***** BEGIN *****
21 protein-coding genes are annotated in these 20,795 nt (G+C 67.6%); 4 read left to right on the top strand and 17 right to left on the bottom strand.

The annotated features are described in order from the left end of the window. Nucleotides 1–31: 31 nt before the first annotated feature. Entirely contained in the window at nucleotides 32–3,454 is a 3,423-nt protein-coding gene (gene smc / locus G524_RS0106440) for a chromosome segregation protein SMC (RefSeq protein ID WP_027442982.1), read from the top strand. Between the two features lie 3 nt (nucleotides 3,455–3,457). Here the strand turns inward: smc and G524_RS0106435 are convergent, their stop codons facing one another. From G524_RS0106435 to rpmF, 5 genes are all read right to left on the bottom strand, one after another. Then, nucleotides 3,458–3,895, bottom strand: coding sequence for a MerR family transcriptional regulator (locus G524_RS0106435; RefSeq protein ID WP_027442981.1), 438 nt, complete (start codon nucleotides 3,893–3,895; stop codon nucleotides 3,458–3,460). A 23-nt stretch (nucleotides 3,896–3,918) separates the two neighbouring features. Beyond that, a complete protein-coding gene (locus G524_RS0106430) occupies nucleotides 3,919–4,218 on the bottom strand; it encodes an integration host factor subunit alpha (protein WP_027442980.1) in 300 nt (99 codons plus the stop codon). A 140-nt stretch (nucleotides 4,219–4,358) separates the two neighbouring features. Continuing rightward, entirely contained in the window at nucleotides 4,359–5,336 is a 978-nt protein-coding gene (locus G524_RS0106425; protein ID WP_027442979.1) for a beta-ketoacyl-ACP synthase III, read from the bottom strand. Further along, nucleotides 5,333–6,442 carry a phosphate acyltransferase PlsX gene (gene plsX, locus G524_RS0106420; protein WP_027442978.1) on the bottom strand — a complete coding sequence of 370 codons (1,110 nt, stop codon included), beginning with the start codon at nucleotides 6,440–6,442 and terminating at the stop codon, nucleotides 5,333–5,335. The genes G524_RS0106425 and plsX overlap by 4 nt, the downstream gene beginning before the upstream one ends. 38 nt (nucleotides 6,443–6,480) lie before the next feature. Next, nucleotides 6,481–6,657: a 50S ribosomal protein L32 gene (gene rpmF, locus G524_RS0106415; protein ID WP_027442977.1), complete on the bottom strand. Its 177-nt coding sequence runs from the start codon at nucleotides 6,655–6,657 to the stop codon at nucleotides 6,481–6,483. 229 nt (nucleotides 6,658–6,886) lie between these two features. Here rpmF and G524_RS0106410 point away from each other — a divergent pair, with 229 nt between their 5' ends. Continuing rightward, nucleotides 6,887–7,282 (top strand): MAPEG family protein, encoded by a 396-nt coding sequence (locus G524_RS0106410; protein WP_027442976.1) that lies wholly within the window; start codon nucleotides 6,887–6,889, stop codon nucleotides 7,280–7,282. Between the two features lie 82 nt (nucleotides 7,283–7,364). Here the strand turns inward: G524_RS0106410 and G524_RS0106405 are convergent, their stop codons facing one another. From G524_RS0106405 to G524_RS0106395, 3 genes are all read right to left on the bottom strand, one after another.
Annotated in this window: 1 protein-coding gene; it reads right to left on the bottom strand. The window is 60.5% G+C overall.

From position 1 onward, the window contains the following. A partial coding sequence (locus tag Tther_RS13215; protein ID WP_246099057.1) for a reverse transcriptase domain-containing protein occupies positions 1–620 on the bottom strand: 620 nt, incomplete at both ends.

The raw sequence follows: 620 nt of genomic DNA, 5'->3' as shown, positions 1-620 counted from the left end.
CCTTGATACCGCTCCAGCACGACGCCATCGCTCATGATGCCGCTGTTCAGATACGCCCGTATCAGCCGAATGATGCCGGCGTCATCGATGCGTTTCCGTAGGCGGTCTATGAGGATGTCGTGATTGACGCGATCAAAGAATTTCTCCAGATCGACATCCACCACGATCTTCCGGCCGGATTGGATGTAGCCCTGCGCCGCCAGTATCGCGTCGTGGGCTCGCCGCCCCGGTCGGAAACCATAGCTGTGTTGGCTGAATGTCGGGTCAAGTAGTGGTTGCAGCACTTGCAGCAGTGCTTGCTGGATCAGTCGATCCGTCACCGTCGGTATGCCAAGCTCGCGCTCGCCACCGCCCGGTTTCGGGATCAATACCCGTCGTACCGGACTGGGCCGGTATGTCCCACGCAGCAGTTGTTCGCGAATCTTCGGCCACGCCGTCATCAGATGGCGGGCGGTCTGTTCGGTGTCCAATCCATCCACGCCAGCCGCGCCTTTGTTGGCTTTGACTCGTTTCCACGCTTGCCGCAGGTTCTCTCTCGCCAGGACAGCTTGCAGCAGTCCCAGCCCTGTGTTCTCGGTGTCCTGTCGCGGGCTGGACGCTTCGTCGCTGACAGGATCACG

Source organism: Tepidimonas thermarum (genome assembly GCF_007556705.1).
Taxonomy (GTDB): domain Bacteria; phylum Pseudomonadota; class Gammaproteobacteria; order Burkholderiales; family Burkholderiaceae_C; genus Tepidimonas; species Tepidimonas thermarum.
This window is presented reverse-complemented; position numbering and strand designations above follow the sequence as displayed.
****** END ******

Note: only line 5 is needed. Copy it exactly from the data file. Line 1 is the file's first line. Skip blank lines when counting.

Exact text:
The raw sequence follows: 620 nt of genomic DNA, 5'->3' as shown, positions 1-620 counted from the left end.